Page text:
Cooking Classes


Barbecue Duck Fried Rice

Back a few years ago it was all the rage to take a supermarket roasted chicken and find a multitude of ways to turn it into a tasty meal. I don't know who came up with that idea but how can you make a tasteless, over-salted bird into something you actually want to serve to guests.

I say, move over supermarket roast chicken, and instead head right down to Chinatown. I haven't had a barbecue duck that wasn't absolutely delicious. With its crispy skin and five spice flavours it is one of my favourite meats to pick up when I am in the city.

Of course, you can make a meal of it but for a change and to make it stretch a little farther try this easy fried rice. It's simple with only a few ingredients and can be a meal in itself.

If the skin loses its crispness just put the meat, skin side down, in a cast iron skillet or wok and re-crisp. Leave the fat in the pan and use it in the stir fry. Be sure to make the rice ahead of time so it can cool. Warm rice does not brown in the pan.

Barbecue Duck Fried Rice

1 Chinese style barbecue duck
3 teaspoons sesame oil
2 eggs, beaten
6 green onions, shredded
1 cup snow peas, thinly sliced
2 cloves garlic, finely chopped
1 orange, segmented
1 teaspoon orange zest
3 cups cooked and cooled Jasmine rice
1 tablespoon light soy sauce

Remove the duck meat from the bones keeping the skin in tact. Save the bones to make stock.

Using a wok or cast iron skillet re-crisp the duck skin, if necessary. Set aside. If you are not crisping the skin put the duck meat in a pan to heat it before adding to the fried rice.

Add sesame oil to pan and heat until almost smoking. Pour the beaten eggs into the skillet or wok and move it around so it coats the bottom. Cook only until done making a very thin omelet. When fully cooked remove it to a cutting board and cut into thin strips. Set aside.

Stir fry green onions, snow peas and garlic for one minute. Add cold rice and heat through. Add chopped omelet, orange segments and zest. Stir fry for one minute. Add soy sauce and duck meat.  Serve immediately.


Community Supported Foraging is not for the Faint of Heart

Boreal Pestle    Clavariadelphus borealis
Every month this summer I received a box of foraged foods. August was particularly heavy with wild mushrooms. Some varieties were new to me. These are all from the boreal forests of Saskatchewan.

The boreal pestle had a sweetness to them. They didn't appeal to me so I dried them and will make a tea this winter. It will be a slightly sweet tea rich in protein and nutrients.

I understand where my food comes from and how it doesn't look like it came from a grocery store. However, I am still squeamish about worms. Some mushrooms are more loved than others by these little white worms or perhaps they are maggots. Elisabeth, my forager, said I should just dry them. "You would be surprised how much protein is in dried mushrooms." That is certainly food for thought. Well, I didn't think on it very long. Into the composter they went. Can't stomach little white worms.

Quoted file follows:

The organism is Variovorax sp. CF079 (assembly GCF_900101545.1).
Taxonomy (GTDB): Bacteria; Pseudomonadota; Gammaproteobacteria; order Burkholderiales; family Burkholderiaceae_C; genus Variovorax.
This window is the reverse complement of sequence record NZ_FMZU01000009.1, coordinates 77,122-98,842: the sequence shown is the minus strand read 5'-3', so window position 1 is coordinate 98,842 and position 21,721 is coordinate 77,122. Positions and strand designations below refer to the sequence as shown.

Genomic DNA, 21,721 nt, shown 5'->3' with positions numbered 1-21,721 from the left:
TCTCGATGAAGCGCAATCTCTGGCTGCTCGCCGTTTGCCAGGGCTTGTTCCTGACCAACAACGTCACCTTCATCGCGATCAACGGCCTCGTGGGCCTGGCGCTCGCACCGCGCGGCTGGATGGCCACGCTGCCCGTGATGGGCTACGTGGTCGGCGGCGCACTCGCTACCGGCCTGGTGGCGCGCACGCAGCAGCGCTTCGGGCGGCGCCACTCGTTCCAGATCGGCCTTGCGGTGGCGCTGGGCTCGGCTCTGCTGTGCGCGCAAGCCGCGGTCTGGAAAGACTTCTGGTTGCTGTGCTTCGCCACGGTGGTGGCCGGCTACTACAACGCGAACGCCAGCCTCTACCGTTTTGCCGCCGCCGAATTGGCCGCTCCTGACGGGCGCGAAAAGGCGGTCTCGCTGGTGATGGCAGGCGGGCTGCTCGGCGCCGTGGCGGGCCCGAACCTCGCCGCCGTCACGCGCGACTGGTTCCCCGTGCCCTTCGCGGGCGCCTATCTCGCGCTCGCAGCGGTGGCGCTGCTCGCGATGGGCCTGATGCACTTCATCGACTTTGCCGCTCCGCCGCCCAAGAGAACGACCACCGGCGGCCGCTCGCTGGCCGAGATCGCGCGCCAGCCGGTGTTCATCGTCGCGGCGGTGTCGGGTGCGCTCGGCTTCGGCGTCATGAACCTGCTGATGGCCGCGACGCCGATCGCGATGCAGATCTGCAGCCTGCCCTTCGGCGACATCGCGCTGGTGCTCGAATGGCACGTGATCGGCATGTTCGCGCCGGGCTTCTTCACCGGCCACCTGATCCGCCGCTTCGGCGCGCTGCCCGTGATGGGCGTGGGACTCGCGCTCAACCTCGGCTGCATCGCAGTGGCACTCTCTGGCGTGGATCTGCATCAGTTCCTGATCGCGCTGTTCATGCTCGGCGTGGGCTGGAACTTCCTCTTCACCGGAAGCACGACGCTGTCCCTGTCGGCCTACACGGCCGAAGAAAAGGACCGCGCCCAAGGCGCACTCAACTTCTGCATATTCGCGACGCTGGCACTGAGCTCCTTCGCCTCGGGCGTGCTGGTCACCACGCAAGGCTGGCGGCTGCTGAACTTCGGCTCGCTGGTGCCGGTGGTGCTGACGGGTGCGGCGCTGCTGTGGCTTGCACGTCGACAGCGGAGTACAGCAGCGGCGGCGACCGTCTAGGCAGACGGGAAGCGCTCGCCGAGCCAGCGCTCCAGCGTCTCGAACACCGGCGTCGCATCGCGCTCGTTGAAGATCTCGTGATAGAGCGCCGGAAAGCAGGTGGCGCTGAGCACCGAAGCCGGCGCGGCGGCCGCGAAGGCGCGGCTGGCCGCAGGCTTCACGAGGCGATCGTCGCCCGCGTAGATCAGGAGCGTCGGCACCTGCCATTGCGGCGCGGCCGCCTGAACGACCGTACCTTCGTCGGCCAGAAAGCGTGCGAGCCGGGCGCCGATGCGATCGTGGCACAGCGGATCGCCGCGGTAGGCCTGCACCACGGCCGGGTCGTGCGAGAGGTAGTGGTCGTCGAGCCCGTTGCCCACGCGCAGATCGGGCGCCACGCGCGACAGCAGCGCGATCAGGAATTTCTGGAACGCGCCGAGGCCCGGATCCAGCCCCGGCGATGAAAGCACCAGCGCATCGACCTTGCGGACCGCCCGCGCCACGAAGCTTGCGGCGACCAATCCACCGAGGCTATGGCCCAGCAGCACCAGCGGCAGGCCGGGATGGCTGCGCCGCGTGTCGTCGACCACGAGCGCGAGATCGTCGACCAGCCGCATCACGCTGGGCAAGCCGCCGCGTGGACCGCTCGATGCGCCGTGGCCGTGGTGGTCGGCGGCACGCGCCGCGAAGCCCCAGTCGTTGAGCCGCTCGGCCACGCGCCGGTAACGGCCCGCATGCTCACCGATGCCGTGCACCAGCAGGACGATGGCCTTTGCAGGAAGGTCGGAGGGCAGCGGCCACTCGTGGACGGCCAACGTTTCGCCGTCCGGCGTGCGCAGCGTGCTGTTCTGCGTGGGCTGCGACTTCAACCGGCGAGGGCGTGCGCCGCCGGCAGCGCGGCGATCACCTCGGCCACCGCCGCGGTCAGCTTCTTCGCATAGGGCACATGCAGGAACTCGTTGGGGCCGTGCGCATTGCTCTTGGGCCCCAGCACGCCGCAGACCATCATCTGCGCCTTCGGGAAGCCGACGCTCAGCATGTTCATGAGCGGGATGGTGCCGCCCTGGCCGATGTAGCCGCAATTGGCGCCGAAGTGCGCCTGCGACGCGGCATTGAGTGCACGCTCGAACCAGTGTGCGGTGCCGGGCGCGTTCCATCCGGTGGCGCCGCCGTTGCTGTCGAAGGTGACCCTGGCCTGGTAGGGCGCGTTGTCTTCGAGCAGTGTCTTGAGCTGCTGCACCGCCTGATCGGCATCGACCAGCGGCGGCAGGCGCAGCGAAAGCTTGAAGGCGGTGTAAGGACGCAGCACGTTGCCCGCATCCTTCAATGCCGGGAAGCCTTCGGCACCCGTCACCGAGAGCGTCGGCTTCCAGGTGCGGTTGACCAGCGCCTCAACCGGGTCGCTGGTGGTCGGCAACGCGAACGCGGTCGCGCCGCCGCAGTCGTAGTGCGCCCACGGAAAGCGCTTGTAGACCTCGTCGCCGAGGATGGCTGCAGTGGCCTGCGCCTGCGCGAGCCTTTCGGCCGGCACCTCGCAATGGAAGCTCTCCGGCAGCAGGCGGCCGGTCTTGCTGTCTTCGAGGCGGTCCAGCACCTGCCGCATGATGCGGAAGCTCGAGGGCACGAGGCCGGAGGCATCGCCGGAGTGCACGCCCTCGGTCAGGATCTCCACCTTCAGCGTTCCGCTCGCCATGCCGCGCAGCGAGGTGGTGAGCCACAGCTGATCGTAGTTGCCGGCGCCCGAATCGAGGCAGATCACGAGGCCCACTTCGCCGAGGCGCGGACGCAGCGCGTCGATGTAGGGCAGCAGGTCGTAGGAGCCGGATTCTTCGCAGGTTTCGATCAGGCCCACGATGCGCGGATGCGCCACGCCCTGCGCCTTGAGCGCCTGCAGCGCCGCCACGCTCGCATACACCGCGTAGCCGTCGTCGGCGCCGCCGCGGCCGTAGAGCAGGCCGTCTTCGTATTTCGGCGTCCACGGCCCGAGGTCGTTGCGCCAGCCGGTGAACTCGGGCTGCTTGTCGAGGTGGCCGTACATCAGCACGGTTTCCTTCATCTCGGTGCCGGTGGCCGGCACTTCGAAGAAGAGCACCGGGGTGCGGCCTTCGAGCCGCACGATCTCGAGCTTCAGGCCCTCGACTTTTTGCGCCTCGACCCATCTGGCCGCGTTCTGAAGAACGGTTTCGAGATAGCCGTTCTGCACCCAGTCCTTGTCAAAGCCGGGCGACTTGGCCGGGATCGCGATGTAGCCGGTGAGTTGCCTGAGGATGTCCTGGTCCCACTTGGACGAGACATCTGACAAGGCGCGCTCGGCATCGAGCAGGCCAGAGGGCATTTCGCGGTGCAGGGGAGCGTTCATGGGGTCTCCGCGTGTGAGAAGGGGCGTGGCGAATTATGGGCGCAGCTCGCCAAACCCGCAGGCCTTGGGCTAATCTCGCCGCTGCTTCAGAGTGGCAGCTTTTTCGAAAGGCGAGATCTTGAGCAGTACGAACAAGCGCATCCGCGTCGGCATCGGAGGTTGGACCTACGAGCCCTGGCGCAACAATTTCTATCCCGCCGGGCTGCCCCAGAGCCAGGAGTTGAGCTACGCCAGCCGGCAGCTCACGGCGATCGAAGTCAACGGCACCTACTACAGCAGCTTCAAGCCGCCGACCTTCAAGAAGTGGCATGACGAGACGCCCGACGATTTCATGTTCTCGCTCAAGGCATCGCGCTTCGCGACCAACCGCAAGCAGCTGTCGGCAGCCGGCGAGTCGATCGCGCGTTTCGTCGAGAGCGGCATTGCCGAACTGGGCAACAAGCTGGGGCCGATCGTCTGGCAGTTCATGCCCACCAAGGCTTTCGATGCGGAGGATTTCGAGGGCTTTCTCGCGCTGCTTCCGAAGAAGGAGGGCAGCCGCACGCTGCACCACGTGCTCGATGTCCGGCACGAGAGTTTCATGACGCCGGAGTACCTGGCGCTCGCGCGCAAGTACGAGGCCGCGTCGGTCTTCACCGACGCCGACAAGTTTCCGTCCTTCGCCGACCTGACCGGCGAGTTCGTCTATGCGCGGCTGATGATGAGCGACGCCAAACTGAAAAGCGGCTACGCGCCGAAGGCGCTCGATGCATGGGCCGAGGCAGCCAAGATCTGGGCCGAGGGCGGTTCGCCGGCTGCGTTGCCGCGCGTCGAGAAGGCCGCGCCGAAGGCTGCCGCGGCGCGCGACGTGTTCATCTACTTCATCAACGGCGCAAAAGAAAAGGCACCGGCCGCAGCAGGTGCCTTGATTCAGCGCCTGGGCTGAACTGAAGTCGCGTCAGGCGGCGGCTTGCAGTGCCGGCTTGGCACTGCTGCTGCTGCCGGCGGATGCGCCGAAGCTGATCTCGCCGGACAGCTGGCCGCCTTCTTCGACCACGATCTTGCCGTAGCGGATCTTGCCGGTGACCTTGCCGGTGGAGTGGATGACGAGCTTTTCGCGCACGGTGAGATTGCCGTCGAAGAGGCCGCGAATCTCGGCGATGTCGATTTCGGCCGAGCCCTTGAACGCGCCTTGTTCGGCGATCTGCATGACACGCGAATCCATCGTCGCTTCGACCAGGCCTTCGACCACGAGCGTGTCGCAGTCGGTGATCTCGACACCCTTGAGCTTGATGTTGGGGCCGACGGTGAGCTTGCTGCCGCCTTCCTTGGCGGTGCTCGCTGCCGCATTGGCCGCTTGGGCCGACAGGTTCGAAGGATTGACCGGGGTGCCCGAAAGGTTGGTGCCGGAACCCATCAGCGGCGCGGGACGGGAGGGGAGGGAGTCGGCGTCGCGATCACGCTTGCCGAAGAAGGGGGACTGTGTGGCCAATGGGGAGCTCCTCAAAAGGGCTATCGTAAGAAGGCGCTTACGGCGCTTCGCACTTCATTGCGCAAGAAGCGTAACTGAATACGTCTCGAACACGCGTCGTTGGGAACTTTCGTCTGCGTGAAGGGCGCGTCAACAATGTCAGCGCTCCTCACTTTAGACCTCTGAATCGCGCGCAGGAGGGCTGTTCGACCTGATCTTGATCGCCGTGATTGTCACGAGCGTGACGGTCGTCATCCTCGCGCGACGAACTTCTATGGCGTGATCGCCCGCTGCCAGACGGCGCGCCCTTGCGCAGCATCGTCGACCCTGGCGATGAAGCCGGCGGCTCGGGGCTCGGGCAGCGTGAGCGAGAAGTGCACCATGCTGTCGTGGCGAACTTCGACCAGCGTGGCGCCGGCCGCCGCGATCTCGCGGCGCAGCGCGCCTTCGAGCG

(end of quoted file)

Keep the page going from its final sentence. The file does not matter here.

The little white worms had a mind of their own, if that makes any sense at all. I have a composting pail in my kitchen. The morning after putting the wormy mushrooms into the pail, with a lid that simply sits upon it, they had attempted their escape. Little white worms laid dead and dried in a radius around my pail. I cannot imagine the energy expended to crawl up and out and down onto the countertop. A very quick wipe with a wet dishcloth was necessary and done with an attempt not to think about it too much.

Pig's Ear Gomphus clavatus
The Pig's Ear are richly flavourful. I sauteed them and put them in the freezer. I had such a variety of mushrooms that I couldn't possibly eat them all fresh.
Bellybutton Hedgehog  Dentinum repandum
These bellybuttons sauteed nicely. Very versatile.
Comb Tooth  Hericium ramosum
Combtooth was another mushroom that I dried. Not quite sure yet how I will use it. Perhaps a tea or in a ragout.


Rainbow of Beets and Chevre Salad

Lovely heirloom beets grilled over charcoal. Cool a bit and peel. Roughly chop. Arrange on a plate. Garnish with chevre and edible flowers. Drizzle with camelina oil and a little bit of balsamic vinegar or birch syrup. Shower with coarse sea salt. Serve.


Making Tomato Powder at Home

I have had a busy summer and now ready to share what I have been up to. I have been intrigued with tomato powder and decided it was time to attempt to make some. These two bottles represent the dried tomato skins from about 20 pounds. You can imagine how the flavour is condensed.

My plan is to use this flavour rich tomato powder in soups and stews to add flavour. I plan to make fresh pasta that will have this added. That should offer me a red coloured pasta with flavour. Won't that be fun!

I peeled 20 pounds of roma tomatoes for salsa making and decided to use these skins for tomato powder.
I laid out the tomato skins on racks to dry. They took so much time. Much more time that I imagined. The skins would stick together and every day I would toss them up to separate. After about 10 days I thought they were ready for grinding.

I did grind them in my Vitamix but the mixture still had moisture. I laid out this first grind on a baking sheet and dried it again. This time for 3 or 4 days. Then I put it back in my blender and the result was exactly as I had hoped. It was fine and dry. It was ready to bottle and save.